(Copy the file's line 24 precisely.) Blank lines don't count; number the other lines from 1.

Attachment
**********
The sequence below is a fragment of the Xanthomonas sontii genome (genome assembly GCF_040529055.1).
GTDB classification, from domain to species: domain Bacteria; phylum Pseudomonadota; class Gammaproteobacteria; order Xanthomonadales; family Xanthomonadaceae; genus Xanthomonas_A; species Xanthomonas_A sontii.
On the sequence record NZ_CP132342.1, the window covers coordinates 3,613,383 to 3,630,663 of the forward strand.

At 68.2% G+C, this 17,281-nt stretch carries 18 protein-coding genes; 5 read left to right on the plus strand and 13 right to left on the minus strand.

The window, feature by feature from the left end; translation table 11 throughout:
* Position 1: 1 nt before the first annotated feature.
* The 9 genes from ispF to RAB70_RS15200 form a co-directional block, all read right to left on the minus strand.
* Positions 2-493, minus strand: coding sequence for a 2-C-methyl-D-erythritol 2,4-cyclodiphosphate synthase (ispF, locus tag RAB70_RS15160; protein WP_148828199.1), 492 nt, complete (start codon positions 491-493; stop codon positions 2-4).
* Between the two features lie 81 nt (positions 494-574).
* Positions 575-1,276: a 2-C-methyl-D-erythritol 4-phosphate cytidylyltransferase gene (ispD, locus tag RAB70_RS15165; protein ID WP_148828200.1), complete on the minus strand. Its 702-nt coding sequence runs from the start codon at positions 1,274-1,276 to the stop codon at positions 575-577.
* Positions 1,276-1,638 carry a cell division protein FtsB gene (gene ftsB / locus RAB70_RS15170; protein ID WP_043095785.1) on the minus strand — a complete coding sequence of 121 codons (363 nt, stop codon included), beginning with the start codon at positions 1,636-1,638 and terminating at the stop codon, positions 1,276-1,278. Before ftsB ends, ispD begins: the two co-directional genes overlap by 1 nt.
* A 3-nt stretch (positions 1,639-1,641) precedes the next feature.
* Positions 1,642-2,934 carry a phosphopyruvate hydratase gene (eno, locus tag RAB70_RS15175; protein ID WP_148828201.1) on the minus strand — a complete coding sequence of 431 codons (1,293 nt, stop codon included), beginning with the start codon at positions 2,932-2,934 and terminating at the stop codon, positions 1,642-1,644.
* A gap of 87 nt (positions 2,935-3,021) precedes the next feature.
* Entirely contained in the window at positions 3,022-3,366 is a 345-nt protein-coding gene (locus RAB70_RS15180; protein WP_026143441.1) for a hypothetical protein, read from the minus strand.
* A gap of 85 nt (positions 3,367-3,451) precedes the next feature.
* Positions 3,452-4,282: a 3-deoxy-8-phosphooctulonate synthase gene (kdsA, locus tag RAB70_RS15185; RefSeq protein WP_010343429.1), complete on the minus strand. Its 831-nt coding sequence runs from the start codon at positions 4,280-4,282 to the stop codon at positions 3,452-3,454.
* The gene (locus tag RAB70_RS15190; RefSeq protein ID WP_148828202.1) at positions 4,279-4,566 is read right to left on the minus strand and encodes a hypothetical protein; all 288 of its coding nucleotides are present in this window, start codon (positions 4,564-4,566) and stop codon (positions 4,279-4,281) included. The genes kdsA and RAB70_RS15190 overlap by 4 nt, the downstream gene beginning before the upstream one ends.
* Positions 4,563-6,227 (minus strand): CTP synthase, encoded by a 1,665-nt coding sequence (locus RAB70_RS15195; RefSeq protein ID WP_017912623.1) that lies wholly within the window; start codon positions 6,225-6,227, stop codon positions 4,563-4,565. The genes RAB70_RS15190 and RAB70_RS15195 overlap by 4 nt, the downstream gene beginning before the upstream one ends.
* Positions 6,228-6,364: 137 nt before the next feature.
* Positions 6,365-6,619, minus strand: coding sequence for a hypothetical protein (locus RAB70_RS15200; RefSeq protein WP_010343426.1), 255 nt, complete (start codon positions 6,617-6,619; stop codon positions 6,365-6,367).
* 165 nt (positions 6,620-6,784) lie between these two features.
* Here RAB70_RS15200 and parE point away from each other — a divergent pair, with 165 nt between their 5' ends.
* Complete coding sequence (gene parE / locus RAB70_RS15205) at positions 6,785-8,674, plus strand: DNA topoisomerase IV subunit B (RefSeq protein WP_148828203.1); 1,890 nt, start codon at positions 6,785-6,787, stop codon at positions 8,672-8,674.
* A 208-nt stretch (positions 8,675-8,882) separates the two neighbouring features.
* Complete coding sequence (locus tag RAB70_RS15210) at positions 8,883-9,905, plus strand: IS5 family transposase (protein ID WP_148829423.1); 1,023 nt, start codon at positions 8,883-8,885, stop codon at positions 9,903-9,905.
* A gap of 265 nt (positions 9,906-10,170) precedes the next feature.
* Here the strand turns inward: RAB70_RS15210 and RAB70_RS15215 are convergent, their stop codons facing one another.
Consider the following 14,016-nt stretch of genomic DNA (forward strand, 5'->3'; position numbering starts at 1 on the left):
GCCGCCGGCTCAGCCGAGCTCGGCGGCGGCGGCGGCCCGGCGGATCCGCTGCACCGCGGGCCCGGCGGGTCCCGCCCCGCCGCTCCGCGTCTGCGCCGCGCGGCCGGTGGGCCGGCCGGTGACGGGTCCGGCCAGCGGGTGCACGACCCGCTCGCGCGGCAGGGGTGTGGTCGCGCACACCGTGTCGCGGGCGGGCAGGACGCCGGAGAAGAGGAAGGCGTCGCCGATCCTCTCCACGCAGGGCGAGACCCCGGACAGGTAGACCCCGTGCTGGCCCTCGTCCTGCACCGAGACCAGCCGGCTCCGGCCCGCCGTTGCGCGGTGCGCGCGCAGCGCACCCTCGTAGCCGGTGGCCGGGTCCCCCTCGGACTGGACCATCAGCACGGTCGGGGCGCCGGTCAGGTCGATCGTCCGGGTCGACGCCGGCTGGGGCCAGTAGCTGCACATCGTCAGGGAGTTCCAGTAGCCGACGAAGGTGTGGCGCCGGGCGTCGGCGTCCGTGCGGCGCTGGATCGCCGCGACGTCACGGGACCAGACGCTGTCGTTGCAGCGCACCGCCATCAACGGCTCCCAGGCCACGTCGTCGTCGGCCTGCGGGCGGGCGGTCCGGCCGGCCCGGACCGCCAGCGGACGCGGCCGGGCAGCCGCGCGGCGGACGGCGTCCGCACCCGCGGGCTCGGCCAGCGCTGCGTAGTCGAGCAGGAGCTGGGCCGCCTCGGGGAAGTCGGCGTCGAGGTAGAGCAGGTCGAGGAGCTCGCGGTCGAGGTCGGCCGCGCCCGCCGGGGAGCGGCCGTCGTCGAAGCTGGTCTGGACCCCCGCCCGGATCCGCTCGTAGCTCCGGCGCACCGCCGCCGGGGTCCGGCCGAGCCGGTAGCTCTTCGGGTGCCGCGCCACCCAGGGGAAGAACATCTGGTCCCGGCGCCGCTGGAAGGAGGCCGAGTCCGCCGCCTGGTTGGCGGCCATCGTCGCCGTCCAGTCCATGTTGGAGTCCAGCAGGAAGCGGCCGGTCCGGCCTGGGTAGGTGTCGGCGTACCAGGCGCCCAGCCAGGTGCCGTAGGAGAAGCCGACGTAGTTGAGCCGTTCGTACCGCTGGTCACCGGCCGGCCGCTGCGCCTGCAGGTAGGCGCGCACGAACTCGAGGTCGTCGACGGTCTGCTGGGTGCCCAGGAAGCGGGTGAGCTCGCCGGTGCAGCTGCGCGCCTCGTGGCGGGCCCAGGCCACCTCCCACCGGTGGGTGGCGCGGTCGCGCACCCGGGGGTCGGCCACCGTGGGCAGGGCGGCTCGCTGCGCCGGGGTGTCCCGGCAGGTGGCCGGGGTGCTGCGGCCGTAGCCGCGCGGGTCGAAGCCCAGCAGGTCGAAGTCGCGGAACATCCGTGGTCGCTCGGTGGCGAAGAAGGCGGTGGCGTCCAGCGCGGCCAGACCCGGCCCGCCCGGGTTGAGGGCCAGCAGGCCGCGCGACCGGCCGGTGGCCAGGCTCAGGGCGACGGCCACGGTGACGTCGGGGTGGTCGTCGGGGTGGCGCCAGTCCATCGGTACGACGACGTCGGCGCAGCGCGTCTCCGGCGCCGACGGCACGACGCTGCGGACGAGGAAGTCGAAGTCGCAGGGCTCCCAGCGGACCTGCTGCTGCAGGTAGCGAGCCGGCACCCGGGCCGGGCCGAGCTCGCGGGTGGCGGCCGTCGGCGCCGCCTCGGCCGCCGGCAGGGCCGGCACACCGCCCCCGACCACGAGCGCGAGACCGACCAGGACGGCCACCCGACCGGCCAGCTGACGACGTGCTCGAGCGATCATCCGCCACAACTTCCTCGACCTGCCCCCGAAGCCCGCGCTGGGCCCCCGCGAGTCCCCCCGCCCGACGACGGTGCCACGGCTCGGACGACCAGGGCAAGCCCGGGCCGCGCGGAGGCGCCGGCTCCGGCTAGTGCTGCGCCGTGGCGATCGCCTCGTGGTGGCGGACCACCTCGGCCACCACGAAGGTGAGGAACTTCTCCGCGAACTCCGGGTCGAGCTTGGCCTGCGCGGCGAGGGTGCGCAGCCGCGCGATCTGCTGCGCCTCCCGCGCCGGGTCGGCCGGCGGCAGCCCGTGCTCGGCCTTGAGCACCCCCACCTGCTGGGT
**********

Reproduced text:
* Complete coding sequence (gene parE / locus RAB70_RS15205) at positions 6,785-8,674, plus strand: DNA topoisomerase IV subunit B (RefSeq protein WP_148828203.1); 1,890 nt, start codon at positions 6,785-6,787, stop codon at positions 8,672-8,674.